My turn to do a month's worth of opinion pieces for the Baptist Times' "Outside Edge" column has come round again. With the agreement of the editor I'm posting my BT article here. To check out the Baptist Times as a whole click here.
Am I the only person who thinks that evangelicalism could do with a generosity transfusion? Well, actually, no, I’m not. I know I’m not because I’ve read Brian McLaren’s A Generous Orthodoxy and I remember Nigel Wright’s splendid chapter on the subject in his. The Radical Evangelical Also I know I’m not because I recently read a blog post form Krish Kandiah on the same theme.
Krish speaks of his experience of meeting with church leaders while travelling the country on behalf of the Evangelical Alliance. What struck me was Krish’s description of how he often feels when he is introduced to a new group: guilty until proven innocent. I know exactly what he means. We evangelicals can be a suspicious, defensive bunch. And it’s not pretty.
It wasn’t pretty when a fellow church leader with whom I had worked closely for a number of years came to see me because he had heard that I held a different point of view to him on what he regarded as a key evangelical shibboleth. “If that’s what you believe and teach then I can no longer be your friend.” It would seem that loving your enemies is one thing but loving your brother who has suddenly become non-kosher is a different matter.
Now, in part, I think I know where this attitude comes from. One of the strengths of the evangelical movement is its refusal to capitulate too quickly to pressure to conform to the spirit of the age. I like this. What’s more I realise that maintaining a minority world view takes a good deal of effort but the trouble is, if we are not careful, it can also make us pretty mean spirited not unlike the kind of Pharisee we meet in the gospels.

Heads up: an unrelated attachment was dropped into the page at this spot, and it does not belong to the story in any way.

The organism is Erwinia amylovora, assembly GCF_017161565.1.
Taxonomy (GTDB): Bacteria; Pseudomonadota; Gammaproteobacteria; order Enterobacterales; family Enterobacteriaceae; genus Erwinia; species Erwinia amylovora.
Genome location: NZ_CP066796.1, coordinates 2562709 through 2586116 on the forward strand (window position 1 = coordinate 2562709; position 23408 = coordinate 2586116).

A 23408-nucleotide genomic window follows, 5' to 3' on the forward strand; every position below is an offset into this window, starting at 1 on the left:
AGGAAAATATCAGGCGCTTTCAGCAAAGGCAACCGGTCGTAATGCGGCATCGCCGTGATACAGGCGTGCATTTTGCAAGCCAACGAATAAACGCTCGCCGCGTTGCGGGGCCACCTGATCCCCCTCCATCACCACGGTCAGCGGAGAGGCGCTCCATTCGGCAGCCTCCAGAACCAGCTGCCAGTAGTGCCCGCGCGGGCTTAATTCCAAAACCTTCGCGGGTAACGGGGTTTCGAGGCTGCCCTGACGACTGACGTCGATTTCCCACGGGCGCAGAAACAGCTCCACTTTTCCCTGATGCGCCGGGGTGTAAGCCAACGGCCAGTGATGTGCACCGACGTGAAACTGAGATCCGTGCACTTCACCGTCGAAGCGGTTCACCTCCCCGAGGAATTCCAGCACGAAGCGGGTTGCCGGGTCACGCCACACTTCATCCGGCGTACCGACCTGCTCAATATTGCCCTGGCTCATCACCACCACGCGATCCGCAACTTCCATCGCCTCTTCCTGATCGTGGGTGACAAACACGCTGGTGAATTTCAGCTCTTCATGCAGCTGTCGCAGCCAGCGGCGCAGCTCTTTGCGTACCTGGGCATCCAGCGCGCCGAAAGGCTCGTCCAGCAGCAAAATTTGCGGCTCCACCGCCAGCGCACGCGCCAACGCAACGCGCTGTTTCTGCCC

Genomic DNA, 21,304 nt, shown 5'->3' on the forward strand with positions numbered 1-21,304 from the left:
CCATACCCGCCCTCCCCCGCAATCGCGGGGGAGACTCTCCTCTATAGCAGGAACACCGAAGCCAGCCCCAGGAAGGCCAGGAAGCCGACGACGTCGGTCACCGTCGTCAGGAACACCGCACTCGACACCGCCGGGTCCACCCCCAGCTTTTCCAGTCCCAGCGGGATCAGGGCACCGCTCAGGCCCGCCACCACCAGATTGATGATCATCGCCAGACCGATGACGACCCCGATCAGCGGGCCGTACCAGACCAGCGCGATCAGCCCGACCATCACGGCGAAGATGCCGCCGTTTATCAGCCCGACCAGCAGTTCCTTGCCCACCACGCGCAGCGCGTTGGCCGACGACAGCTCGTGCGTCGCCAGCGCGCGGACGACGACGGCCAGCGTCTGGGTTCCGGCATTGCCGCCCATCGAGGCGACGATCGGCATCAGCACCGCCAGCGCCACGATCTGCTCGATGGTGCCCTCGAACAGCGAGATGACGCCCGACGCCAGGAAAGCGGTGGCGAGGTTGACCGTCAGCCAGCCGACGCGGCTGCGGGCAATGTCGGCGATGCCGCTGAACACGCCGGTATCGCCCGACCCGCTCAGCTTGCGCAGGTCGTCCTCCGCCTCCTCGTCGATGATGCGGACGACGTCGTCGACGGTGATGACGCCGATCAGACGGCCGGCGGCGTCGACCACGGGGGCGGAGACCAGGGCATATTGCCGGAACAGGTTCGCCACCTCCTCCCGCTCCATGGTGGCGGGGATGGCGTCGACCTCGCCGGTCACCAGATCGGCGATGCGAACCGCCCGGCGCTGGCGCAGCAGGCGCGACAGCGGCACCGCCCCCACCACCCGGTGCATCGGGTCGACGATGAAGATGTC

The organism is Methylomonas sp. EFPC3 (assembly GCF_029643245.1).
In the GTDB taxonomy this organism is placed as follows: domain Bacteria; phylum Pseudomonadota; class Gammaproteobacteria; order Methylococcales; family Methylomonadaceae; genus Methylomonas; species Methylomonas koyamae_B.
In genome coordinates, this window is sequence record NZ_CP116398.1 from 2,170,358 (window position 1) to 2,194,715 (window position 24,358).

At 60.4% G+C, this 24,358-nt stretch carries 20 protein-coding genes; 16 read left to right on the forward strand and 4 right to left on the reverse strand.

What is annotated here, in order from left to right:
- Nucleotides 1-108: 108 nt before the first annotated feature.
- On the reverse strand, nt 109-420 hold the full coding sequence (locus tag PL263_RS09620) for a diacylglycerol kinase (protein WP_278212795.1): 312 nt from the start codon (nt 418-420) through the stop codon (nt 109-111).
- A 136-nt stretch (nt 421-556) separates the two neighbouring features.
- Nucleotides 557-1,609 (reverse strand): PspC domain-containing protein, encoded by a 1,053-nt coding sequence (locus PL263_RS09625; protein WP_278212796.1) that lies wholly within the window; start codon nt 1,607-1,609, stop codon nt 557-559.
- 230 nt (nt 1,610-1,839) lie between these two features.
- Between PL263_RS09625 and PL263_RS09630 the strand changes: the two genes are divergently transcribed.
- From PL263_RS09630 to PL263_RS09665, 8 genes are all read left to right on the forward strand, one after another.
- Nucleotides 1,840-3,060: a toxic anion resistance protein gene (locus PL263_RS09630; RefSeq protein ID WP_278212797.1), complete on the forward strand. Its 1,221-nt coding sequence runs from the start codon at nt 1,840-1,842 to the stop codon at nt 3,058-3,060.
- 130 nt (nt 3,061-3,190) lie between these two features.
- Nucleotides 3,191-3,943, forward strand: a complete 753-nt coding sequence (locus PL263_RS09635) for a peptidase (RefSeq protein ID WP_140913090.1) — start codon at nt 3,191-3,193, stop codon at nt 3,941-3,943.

To view truth and holiness as delicate things, brittle, in need of our protection is profoundly unhealthy. Militantly patrolling of the border fence of evangelical orthodoxy is less a sign of concern for the truth and more an evidence of profound insecurity, or, in other words, a lack of faith.
It seems to me that it would do both us and our witness to the gospel a power of good if we asked the Holy Spirit of our prodigal God to bless us with a lavish does of generosity. You know the kind of attitude that gives people the benefit of the doubt that makes us more likely to welcome them in than to rule them out; the sort of good grace that enables us to embrace those with whom disagree.
One of my United Reformed Church colleagues here at Luther King House doesn’t hover over the same patch of theological territory as I do. Just yesterday he introduced me to one of our external examiners. “This is Glen, he’s an evangelical, but we are praying for him.” To which I replied, “But you’re a liberal which means there’s no chance your prayers will be answered.” The external examiner only hesitated briefly before joining in the laughter. It’s one of the things I like about this place. I get to work with people with whom I disagree quite profoundly but we somehow seem to manage to like each other.
Now of course I’m not saying that either my colleague or I have got this thing sussed. But I am saying that on those occasions that I stumble upon generous acceptance on the part of those who see things differently it does feel an awful lot closer to stumbling across Jesus than it does when I bump into the mean spirited orthodoxy of some of my fellow evangelicals.